United States District Court, N.D. Texas, Dallas Division
FINDINGS, CONCLUSIONS, AND RECOMMENDATION OF THE
UNITED STATES MAGISTRATE JUDGE
L. HORAN UNITED STATES MAGISTRATE JUDGE.
case has been referred to the undersigned United States
magistrate judge for pretrial management under 28 U.S.C.
§ 636(b) and a standing order of reference from Chief
Judge Barbara M. G. Lynn.
Anthony Good has filed a Motion to Remand. See Dkt.
No. 12. Defendants Fay Servicing, LLC (“Fay
Servicing”), Prof-2013-S3 Legal Title Trust IV, by U.S.
Bank, National Association, Trustee (“U.S.
Bank”), Wells Fargo Bank, N.A. (“Wells
Fargo”), Couch Enterprises, LP (“Couch”),
and Aris Cook filed responses in opposition. See
Dkt. Nos. 22, 23, & 24.
has not filed a reply, and his time to do so has passed.
See N.D. Tex. L. Civ. R. 7.1(f).
reasons explained below, the Court should deny Plaintiff
Anthony Good's Motion to Remand [Dkt. No. 12].
filed Plaintiff's Original Petition in state court,
asserting claims against Wells Fargo, Fay Servicing, and U.S.
Bank for violating both the Real Estate Settlement Procedures
Act (“RESPA”), 12 U.S.C. §§ 2601 &
2605, and the Texas Debt Collection Act (“TDCA”),
Tex. Fin. Code § 392.001 et seq., as well as
for wrongful foreclosure and/or suit to set aside
trustee's deed and negligent misrepresentation. He also
asserted claims against Couch for suit to quiet title and
trespass to try title and alleged that he joined Cook as a
necessary party. See Dkt. No. 1-7.
Fargo removed the case under 28 U.S.C. §§ 1331,
1367(a), 1441, and 1446, with the written consent of Fay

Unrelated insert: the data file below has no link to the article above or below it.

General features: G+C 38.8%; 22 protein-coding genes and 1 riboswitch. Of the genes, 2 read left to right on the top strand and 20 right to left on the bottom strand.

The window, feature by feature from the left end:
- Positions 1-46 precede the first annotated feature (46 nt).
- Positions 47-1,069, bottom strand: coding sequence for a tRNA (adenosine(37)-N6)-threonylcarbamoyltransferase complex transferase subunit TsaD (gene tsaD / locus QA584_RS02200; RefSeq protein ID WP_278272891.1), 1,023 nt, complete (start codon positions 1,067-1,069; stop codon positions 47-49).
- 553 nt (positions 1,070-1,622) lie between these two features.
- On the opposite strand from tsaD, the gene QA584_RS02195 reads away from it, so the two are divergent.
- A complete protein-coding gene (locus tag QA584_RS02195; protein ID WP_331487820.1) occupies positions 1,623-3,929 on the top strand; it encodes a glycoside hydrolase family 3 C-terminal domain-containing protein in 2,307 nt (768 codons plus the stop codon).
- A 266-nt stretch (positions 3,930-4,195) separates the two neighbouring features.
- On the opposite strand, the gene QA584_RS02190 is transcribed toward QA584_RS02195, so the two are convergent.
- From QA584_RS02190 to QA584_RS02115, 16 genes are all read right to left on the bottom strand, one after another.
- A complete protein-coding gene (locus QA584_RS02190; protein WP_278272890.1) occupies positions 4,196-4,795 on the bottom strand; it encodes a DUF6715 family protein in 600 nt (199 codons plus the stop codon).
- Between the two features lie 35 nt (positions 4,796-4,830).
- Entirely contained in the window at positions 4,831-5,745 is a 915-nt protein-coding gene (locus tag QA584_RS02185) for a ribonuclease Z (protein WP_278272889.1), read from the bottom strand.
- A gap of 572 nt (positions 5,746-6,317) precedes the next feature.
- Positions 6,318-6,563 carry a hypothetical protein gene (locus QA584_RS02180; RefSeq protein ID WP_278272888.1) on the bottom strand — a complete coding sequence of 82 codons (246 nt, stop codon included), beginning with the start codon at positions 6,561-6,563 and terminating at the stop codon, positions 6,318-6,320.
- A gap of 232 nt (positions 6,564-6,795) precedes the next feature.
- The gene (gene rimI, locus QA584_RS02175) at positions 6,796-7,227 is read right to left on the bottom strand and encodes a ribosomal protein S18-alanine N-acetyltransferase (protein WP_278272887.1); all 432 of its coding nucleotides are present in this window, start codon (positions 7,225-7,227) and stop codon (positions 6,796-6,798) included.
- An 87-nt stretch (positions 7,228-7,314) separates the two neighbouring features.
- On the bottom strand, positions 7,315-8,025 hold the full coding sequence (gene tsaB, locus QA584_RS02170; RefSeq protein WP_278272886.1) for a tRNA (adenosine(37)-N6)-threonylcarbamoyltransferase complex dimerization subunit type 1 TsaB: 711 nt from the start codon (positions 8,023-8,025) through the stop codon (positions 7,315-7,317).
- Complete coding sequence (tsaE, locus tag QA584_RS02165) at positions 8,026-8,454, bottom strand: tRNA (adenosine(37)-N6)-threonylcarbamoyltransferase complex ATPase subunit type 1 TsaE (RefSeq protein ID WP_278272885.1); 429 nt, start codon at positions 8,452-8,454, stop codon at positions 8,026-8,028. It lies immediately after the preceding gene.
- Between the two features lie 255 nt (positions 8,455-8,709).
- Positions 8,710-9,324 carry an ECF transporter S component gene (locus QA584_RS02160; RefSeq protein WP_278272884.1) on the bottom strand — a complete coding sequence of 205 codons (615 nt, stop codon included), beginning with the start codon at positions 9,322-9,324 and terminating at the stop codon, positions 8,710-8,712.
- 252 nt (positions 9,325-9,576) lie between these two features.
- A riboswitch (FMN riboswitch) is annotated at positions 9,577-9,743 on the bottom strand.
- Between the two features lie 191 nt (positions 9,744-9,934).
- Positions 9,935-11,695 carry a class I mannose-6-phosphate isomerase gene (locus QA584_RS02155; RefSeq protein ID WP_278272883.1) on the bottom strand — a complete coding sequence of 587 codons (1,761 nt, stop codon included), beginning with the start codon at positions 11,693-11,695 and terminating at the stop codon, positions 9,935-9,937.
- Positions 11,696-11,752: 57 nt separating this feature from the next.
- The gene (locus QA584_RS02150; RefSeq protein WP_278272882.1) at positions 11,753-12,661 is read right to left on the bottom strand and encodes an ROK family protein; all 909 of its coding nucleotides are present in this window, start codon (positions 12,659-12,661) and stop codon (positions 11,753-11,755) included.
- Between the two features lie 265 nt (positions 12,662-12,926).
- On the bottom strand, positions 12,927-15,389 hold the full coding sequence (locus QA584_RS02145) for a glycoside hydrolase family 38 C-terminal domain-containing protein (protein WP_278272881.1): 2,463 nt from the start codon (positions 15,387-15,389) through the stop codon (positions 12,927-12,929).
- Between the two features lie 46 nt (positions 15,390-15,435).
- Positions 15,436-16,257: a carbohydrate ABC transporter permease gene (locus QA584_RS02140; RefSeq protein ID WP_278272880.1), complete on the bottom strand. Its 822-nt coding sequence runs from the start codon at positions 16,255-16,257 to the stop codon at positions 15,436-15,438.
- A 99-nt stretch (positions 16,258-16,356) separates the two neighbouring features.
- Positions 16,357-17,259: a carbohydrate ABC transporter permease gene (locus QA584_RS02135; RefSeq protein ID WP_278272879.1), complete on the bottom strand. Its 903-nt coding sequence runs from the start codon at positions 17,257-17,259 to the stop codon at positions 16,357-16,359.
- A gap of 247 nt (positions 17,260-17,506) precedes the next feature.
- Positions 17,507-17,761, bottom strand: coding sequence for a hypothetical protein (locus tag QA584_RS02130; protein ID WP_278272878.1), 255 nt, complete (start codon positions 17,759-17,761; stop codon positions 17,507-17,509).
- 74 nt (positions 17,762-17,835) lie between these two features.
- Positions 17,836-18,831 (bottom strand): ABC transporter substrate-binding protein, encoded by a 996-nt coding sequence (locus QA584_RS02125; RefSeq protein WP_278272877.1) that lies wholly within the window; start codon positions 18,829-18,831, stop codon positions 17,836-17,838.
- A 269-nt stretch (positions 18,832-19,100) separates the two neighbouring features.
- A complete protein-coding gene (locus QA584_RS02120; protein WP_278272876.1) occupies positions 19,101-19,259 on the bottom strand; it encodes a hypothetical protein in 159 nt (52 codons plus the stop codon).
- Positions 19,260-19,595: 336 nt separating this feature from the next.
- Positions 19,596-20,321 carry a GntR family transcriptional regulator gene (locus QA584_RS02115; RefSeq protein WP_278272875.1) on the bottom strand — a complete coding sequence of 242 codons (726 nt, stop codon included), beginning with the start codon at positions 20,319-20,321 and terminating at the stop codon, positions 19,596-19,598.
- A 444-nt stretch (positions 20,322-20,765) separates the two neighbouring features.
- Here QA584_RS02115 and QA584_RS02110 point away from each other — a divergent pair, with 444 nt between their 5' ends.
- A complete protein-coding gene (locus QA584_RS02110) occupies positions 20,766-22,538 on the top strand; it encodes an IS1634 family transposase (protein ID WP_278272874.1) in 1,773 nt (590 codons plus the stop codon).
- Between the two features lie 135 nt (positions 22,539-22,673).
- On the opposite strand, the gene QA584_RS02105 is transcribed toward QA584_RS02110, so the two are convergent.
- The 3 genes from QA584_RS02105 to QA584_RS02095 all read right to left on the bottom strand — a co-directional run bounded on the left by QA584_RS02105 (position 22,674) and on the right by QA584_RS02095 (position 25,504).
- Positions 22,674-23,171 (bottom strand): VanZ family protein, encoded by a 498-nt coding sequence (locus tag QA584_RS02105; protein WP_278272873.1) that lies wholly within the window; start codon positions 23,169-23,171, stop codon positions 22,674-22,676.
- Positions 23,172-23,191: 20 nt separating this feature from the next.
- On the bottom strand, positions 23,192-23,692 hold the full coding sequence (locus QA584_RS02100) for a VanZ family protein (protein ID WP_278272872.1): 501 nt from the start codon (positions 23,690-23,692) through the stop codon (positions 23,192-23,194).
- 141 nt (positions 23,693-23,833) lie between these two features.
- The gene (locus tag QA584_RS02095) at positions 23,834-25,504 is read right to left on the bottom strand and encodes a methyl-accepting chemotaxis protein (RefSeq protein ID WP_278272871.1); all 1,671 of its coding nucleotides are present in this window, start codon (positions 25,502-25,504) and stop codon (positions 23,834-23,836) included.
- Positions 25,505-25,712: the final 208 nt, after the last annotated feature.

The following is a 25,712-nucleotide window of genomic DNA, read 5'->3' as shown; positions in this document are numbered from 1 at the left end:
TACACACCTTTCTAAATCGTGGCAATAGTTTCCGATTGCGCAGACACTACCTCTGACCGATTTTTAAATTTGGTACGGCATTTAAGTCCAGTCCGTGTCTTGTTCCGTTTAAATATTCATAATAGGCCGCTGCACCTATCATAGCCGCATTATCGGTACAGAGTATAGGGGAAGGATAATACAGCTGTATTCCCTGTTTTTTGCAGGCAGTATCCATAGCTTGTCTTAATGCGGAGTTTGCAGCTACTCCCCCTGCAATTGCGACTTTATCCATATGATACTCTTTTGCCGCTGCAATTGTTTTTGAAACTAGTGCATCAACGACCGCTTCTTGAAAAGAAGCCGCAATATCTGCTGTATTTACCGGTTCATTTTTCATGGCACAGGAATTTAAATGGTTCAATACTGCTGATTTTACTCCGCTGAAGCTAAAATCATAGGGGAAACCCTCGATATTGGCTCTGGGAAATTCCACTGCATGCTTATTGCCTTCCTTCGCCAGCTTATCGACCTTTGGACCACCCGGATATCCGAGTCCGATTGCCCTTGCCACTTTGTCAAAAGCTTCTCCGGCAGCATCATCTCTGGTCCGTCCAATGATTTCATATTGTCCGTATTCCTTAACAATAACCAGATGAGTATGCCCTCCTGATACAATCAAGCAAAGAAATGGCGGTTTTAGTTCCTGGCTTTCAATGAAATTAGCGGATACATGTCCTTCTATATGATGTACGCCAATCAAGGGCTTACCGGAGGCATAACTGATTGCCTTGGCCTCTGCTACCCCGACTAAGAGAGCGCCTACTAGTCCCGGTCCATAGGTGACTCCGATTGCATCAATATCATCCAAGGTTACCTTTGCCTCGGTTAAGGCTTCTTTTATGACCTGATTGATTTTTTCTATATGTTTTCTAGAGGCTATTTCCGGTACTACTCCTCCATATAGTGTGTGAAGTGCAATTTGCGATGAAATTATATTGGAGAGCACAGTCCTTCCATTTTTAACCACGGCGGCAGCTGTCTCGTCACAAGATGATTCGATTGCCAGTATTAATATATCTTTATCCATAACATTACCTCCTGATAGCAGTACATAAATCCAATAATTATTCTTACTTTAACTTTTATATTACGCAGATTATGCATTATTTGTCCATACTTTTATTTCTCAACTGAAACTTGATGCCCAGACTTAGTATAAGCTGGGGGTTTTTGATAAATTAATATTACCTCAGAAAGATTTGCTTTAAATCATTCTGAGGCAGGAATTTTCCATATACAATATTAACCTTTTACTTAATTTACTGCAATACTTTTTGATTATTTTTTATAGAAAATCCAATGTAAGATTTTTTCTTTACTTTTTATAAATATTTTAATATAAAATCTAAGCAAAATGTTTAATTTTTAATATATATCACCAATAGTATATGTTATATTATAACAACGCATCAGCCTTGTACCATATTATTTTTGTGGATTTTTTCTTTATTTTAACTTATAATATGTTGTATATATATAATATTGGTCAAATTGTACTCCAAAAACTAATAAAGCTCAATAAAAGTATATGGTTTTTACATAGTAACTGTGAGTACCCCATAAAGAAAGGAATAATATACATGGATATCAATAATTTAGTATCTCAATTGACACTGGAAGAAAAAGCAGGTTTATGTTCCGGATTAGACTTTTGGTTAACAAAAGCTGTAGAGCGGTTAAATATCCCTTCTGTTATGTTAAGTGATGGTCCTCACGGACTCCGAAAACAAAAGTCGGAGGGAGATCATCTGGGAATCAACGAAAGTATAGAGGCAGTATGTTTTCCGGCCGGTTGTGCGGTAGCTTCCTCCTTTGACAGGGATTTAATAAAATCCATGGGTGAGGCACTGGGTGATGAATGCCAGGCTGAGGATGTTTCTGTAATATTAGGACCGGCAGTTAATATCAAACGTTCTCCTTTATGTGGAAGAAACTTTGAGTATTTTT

Servicing, U.S. Bank, Couch, and Cook. See Dkt. Nos.
1, 1-4, 1-5, & 1-6. Wells Fargo asserts that this Court
has federal question subject-matter jurisdiction because Good
alleges a violation of RESPA, which “expressly grants
this Court original jurisdiction to hear such a claim,
” such that Good “alleges violations of federal
law, and his right to relief will necessarily depend upon the
resolution of federal law.” Id. at 4.
moves to remand because “Congress never provided
federal courts with exclusive jurisdiction over RESPA
claims” and “has instead expressly provided for
concurrent jurisdiction in state courts for claims under 12
U.S.C. § 2605” and, “[m]oreover, because
Good's claims arise out of an attempted, improper
foreclosure - an issue traditionally better suited for state
court proceedings, the case is tailor-made for remand under
the abstention doctrine, thereby allowing a Texas state court
to properly adjudicate the wrongful foreclosure of Texas real
property.” Dkt. No. 12 at 2.
defendant may remove “any civil action brought in a
State court of which the district courts of the United States
have original jurisdiction.” 28 U.S.C. § 1441(a).
that authorize removal are meant to be strictly construed,
and any doubt as to the propriety of removal should be
resolved in favor of remand. See Hood ex rel. Miss. v. JP
Morgan Chase & Co., 737 F.3d 78, 89 (5th Cir. 2013);
In re Hot-Hed Inc., 477 F.3d 320, 323 (5th Cir.
removing party bears the burden of establishing jurisdiction.
See Miller v. Diamond Shamrock Co., 275 F.3d 414,
417 (5th Cir. 2001).
federal court's jurisdiction is limited, and federal
courts generally may hear only a case of this nature if it
involves a question of federal law or where diversity of
citizenship exists between the parties. See 28
U.S.C. §§ 1331, 1332. “As a general rule,
absent diversity jurisdiction, a case will not be removable
if the complaint does not ...